The future of digital transformation is being shaped by technologies such as artificial intelligence (AI), machine learning, and process automation. Computing cloud, due to its stability, has become a key place to store data. Storing files in the cloud does not require users to change their behaviour much – they use files as if they were stored locally on their devices, but with the added feature of online accessibility.

In contrast, the impact of AI on different areas of our lives is much deeper and more comprehensive. Adapting to AI will be key, as the technology significantly impacts work efficiency. AI has the potential to revolutionise almost every industry and profession. I used to think that only certain sectors would be affected by the change and to varying degrees, but now I am increasingly seeing that it is difficult to identify a profession that will not be revolutionised in some way by AI. Learning to collaborate with AI and adapting to new automated work processes will become essential in more and more professions.

What are the main risks of the digital transformation process for employees?

One of the main risks of digital transformation is the marginalisation of employees who do not have the right digital skills. This challenge is difficult to avoid, but can be mitigated by educating and motivating people to acquire new technological competences. The younger generation has a natural advantage here, as they are brought up in an environment of new technologies. However, older workers can also successfully adapt to a changing world, as long as they are open to learning and developing in this area.

The key element here is to convince people not to be afraid to engage with new technologies, highlighting that failure to adapt can lead to their marginalisation in the labour market. It is often heard that some employees consider learning new skills to be unnecessary. However, such thinking can be risky and lead to professional isolation. The national and educational institutions should play a key role in informing and educating the public about the benefits of adapting to new technologies.

What implications does the digital transformation process have for customer service strategies and customer engagement?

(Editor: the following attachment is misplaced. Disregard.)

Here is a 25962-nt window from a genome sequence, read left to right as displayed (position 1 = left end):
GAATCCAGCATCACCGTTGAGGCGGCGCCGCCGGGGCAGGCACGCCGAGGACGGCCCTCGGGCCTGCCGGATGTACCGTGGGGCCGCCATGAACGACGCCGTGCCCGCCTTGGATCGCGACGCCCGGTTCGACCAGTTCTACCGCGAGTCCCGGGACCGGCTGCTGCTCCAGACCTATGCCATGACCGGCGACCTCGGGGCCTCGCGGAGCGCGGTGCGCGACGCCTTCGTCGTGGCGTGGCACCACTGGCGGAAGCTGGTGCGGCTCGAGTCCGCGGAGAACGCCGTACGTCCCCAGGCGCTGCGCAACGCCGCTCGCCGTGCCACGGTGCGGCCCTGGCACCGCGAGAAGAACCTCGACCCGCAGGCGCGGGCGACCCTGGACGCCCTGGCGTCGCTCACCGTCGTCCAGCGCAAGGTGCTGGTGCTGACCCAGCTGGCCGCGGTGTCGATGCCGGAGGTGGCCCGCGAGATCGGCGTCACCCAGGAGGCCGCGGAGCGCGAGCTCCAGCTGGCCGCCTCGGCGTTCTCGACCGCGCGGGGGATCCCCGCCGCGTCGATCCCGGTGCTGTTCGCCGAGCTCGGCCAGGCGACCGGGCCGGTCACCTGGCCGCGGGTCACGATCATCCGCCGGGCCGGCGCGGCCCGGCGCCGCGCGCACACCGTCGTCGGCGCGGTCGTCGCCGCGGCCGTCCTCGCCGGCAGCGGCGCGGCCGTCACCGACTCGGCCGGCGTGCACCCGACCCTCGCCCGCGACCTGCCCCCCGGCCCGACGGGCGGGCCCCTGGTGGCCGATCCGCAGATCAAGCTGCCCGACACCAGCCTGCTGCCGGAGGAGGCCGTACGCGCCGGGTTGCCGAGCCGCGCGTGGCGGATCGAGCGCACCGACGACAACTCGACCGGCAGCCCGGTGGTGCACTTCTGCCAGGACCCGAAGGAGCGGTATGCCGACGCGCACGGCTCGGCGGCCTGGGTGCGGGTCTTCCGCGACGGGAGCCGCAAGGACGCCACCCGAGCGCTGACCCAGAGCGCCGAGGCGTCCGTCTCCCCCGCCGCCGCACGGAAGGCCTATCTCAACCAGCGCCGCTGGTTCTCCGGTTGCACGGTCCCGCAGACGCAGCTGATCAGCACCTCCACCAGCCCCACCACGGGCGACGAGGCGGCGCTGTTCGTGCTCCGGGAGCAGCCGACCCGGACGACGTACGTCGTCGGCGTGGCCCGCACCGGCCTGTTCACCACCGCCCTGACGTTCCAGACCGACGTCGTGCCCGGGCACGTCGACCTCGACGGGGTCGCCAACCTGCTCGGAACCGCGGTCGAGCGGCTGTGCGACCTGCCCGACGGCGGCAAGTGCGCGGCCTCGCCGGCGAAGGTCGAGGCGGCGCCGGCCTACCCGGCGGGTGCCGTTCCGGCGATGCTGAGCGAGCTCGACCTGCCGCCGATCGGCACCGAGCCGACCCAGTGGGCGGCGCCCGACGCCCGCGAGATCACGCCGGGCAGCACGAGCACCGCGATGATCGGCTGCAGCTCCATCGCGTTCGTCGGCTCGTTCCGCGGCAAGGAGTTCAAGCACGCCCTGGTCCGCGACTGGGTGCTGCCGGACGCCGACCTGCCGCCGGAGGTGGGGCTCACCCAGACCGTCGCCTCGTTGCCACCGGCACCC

Digital transformation is bringing significant changes in the area of customer service, primarily through automation, which, on the one hand, can reduce the cost of service, but on the other hand, can also create frustration among customers who prefer direct human contact. For example, when a customer calls a helpline and is forced to wade through several levels of automated responses, often without the option to quickly connect with a consultant, this can lead to a negative experience. The customer may get the impression that they are not being taken seriously. In some cases, direct contact with a consultant could even speed up the resolution of the consumer’s problem.

The perfect solution often involves a combination of automation and human support. Good examples include ticketing systems, where customers use machines to purchase tickets, but can also rely on a member of staff to help them when they encounter difficulties. This approach not only reduces waiting times, but also makes the service more efficient. In this way, employees who previously dealt with monotonous tasks can now focus on providing support and assistance with new technologies.

Tomasz Dziki – Vice President of Britenet with 28 years of experience in IT. He started as a Java programmer, but quickly discovered that sales were his true passion. He has spent the last 12 years developing and executing Britenet’s sales strategy in domestic and international markets.

Last Updated on May 29, 2024 by Anastazja Lach